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What are the minimal components to build a security model proof for a protocol?

This question might seem trivial, but having read many papers-- from the IEEE, ACM, etc., that talk about a KMP-- I still don't know where to start. For example, should I use the adversary model or a random oracle?

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    $\begingroup$ IMHO it depends on the context. Defining a protocol you need to set a context, what is the protocol used for, what is its goal. Then you could define environment (primitives and assumptions) and threats. (TLS has different goal, environment and threats than SAML). $\endgroup$ – gusto2 Jul 31 '18 at 8:08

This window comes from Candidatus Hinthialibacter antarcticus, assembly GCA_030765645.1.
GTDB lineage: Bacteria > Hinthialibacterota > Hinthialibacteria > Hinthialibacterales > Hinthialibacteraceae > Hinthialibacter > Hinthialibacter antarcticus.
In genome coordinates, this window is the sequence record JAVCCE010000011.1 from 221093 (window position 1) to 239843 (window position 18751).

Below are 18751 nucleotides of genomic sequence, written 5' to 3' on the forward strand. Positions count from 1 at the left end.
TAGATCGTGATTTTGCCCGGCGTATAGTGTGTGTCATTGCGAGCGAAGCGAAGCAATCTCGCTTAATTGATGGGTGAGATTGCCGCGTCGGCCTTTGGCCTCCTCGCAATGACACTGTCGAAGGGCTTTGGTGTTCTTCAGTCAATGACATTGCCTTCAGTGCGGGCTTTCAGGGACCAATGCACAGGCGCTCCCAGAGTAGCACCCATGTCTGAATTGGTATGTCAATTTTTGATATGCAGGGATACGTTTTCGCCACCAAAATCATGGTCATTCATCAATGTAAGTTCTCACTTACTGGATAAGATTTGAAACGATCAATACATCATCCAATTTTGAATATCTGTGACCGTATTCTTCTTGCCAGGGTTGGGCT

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    $\begingroup$ Although I am sometimes wondering if the choice is correct for crypto.SE or for most sites on the SE network, asking for resources is an explicit reason to vote a question off topic. Maybe you could change the question to make it on topic again, e.g. asking what are the minimal components of a security proof. $\endgroup$ – Maarten Bodewes Aug 1 '18 at 14:30
  • $\begingroup$ Dear Marteen, thank you very much for your suggestion. I modified my question. $\endgroup$ – CipherX Aug 1 '18 at 14:34
  • $\begingroup$ You may want to note that usually the ROM comes in through the proof and not the model / security definition itself. $\endgroup$ – SEJPM 2 days ago
  • $\begingroup$ To clarify (because you mentioned the ROM): You are asking how to (systematically) construct a security definition for a protocol, right? $\endgroup$ – SEJPM 2 days ago

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